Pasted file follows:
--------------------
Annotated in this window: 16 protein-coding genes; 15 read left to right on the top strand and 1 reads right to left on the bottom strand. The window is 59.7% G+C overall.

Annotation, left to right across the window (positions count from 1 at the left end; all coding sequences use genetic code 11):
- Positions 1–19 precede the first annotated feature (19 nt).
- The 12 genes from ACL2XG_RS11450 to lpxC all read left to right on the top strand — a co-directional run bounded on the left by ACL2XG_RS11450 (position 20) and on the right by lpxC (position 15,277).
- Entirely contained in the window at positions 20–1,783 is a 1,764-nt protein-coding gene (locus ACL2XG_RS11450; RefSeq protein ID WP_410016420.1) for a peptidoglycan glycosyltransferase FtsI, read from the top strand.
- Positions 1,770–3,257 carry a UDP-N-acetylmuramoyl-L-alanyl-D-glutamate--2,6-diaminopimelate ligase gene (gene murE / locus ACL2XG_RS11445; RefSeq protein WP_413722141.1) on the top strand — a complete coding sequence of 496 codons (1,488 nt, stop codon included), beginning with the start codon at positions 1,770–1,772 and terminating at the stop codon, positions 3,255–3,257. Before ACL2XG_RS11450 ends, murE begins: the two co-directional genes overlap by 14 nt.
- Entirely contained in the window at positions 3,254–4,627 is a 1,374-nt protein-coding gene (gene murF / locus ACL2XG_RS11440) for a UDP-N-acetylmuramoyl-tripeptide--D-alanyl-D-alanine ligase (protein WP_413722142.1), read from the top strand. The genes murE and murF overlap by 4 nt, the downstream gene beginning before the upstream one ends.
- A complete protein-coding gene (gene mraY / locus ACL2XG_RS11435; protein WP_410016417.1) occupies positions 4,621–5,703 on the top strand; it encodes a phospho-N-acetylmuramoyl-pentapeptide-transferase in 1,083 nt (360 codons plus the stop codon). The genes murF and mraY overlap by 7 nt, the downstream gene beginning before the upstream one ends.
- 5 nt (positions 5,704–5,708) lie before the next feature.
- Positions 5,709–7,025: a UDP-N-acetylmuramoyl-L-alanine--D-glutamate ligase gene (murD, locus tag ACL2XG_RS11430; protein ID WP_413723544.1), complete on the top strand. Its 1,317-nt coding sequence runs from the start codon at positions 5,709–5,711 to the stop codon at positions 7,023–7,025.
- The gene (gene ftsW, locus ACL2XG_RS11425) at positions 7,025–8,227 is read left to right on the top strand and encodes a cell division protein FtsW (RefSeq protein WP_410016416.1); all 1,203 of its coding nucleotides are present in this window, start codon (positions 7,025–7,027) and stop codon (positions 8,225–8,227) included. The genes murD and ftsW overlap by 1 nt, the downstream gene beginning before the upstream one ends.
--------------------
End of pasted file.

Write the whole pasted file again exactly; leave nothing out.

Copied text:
Annotated in this window: 16 protein-coding genes; 15 read left to right on the top strand and 1 reads right to left on the bottom strand. The window is 59.7% G+C overall.

Annotation, left to right across the window (positions count from 1 at the left end; all coding sequences use genetic code 11):
- Positions 1–19 precede the first annotated feature (19 nt).
- The 12 genes from ACL2XG_RS11450 to lpxC all read left to right on the top strand — a co-directional run bounded on the left by ACL2XG_RS11450 (position 20) and on the right by lpxC (position 15,277).
- Entirely contained in the window at positions 20–1,783 is a 1,764-nt protein-coding gene (locus ACL2XG_RS11450; RefSeq protein ID WP_410016420.1) for a peptidoglycan glycosyltransferase FtsI, read from the top strand.
- Positions 1,770–3,257 carry a UDP-N-acetylmuramoyl-L-alanyl-D-glutamate--2,6-diaminopimelate ligase gene (gene murE / locus ACL2XG_RS11445; RefSeq protein WP_413722141.1) on the top strand — a complete coding sequence of 496 codons (1,488 nt, stop codon included), beginning with the start codon at positions 1,770–1,772 and terminating at the stop codon, positions 3,255–3,257. Before ACL2XG_RS11450 ends, murE begins: the two co-directional genes overlap by 14 nt.
- Entirely contained in the window at positions 3,254–4,627 is a 1,374-nt protein-coding gene (gene murF / locus ACL2XG_RS11440) for a UDP-N-acetylmuramoyl-tripeptide--D-alanyl-D-alanine ligase (protein WP_413722142.1), read from the top strand. The genes murE and murF overlap by 4 nt, the downstream gene beginning before the upstream one ends.
- A complete protein-coding gene (gene mraY / locus ACL2XG_RS11435; protein WP_410016417.1) occupies positions 4,621–5,703 on the top strand; it encodes a phospho-N-acetylmuramoyl-pentapeptide-transferase in 1,083 nt (360 codons plus the stop codon). The genes murF and mraY overlap by 7 nt, the downstream gene beginning before the upstream one ends.
- 5 nt (positions 5,704–5,708) lie before the next feature.
- Positions 5,709–7,025: a UDP-N-acetylmuramoyl-L-alanine--D-glutamate ligase gene (murD, locus tag ACL2XG_RS11430; protein ID WP_413723544.1), complete on the top strand. Its 1,317-nt coding sequence runs from the start codon at positions 5,709–5,711 to the stop codon at positions 7,023–7,025.
- The gene (gene ftsW, locus ACL2XG_RS11425) at positions 7,025–8,227 is read left to right on the top strand and encodes a cell division protein FtsW (RefSeq protein WP_410016416.1); all 1,203 of its coding nucleotides are present in this window, start codon (positions 7,025–7,027) and stop codon (positions 8,225–8,227) included. The genes murD and ftsW overlap by 1 nt, the downstream gene beginning before the upstream one ends.